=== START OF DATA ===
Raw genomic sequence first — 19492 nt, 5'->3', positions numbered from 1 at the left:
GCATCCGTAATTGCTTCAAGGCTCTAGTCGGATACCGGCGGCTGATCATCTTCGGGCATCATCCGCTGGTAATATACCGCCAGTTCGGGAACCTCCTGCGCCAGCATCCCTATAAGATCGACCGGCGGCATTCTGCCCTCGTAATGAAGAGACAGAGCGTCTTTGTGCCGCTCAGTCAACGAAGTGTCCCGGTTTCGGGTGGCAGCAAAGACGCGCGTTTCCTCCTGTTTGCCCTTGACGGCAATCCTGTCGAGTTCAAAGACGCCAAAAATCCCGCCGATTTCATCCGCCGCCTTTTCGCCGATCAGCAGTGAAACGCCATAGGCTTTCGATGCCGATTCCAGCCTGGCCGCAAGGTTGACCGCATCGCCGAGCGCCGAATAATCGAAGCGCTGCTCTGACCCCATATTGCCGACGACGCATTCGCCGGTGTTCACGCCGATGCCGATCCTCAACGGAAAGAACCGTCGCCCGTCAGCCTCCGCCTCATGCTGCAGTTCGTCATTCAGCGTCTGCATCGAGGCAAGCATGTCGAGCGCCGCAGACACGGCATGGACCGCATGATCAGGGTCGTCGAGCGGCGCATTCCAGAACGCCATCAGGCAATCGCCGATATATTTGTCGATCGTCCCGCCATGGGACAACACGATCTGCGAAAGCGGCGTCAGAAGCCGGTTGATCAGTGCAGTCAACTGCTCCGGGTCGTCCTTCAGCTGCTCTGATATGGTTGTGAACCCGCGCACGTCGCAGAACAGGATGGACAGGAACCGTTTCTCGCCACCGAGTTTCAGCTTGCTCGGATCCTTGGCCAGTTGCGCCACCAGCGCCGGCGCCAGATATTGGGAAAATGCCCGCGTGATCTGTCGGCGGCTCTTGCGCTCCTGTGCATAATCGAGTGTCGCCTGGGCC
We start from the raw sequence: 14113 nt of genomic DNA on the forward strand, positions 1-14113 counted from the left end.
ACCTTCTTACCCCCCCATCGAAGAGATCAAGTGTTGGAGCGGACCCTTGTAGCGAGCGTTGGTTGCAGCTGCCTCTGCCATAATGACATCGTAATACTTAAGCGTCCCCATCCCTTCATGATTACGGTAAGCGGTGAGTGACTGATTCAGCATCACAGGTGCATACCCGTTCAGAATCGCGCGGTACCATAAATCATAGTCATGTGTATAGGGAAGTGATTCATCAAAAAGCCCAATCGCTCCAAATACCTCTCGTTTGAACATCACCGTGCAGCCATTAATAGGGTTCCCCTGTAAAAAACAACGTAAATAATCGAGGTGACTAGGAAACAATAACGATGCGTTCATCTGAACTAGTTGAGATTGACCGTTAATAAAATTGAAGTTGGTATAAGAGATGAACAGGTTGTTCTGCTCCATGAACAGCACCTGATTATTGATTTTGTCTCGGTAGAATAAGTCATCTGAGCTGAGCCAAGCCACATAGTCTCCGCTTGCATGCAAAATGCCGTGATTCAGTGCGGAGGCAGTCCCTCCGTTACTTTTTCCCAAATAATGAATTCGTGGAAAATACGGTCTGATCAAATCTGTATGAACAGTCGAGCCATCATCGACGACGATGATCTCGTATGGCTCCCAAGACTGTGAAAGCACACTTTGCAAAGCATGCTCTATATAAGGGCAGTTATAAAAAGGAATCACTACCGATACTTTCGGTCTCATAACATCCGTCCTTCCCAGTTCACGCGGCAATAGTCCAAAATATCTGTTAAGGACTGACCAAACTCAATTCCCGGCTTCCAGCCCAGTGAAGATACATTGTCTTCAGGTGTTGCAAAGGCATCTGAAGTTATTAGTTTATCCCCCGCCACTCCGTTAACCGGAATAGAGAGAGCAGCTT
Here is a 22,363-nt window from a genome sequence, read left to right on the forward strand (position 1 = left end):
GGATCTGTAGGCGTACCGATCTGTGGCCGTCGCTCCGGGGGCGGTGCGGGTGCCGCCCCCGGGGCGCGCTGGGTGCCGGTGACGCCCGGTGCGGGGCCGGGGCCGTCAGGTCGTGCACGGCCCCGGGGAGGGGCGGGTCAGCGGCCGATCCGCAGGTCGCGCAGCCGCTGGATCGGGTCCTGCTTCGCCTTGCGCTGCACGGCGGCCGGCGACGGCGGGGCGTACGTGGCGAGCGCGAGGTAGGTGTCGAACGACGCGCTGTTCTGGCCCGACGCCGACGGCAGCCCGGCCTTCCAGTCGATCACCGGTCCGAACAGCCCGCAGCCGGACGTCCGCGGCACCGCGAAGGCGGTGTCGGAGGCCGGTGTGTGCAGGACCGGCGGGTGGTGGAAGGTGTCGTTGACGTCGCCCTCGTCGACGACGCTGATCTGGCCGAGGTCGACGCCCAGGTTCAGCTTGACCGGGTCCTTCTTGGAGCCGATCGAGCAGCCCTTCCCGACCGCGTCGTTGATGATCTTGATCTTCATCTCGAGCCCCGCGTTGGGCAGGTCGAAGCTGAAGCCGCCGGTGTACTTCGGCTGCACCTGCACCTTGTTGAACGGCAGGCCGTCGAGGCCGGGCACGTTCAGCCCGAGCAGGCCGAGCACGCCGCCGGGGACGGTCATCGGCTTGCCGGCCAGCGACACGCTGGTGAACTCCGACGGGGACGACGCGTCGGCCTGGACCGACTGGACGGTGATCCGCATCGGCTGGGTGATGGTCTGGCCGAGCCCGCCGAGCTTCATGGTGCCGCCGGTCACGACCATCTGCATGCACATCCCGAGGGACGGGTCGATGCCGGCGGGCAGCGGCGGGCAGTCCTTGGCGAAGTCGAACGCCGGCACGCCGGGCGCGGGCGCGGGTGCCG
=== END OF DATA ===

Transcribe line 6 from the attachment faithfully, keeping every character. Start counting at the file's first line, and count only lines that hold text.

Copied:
GGATCTGTAGGCGTACCGATCTGTGGCCGTCGCTCCGGGGGCGGTGCGGGTGCCGCCCCCGGGGCGCGCTGGGTGCCGGTGACGCCCGGTGCGGGGCCGGGGCCGTCAGGTCGTGCACGGCCCCGGGGAGGGGCGGGTCAGCGGCCGATCCGCAGGTCGCGCAGCCGCTGGATCGGGTCCTGCTTCGCCTTGCGCTGCACGGCGGCCGGCGACGGCGGGGCGTACGTGGCGAGCGCGAGGTAGGTGTCGAACGACGCGCTGTTCTGGCCCGACGCCGACGGCAGCCCGGCCTTCCAGTCGATCACCGGTCCGAACAGCCCGCAGCCGGACGTCCGCGGCACCGCGAAGGCGGTGTCGGAGGCCGGTGTGTGCAGGACCGGCGGGTGGTGGAAGGTGTCGTTGACGTCGCCCTCGTCGACGACGCTGATCTGGCCGAGGTCGACGCCCAGGTTCAGCTTGACCGGGTCCTTCTTGGAGCCGATCGAGCAGCCCTTCCCGACCGCGTCGTTGATGATCTTGATCTTCATCTCGAGCCCCGCGTTGGGCAGGTCGAAGCTGAAGCCGCCGGTGTACTTCGGCTGCACCTGCACCTTGTTGAACGGCAGGCCGTCGAGGCCGGGCACGTTCAGCCCGAGCAGGCCGAGCACGCCGCCGGGGACGGTCATCGGCTTGCCGGCCAGCGACACGCTGGTGAACTCCGACGGGGACGACGCGTCGGCCTGGACCGACTGGACGGTGATCCGCATCGGCTGGGTGATGGTCTGGCCGAGCCCGCCGAGCTTCATGGTGCCGCCGGTCACGACCATCTGCATGCACATCCCGAGGGACGGGTCGATGCCGGCGGGCAGCGGCGGGCAGTCCTTGGCGAAGTCGAACGCCGGCACGCCGGGCGCGGGCGCGGGTGCCG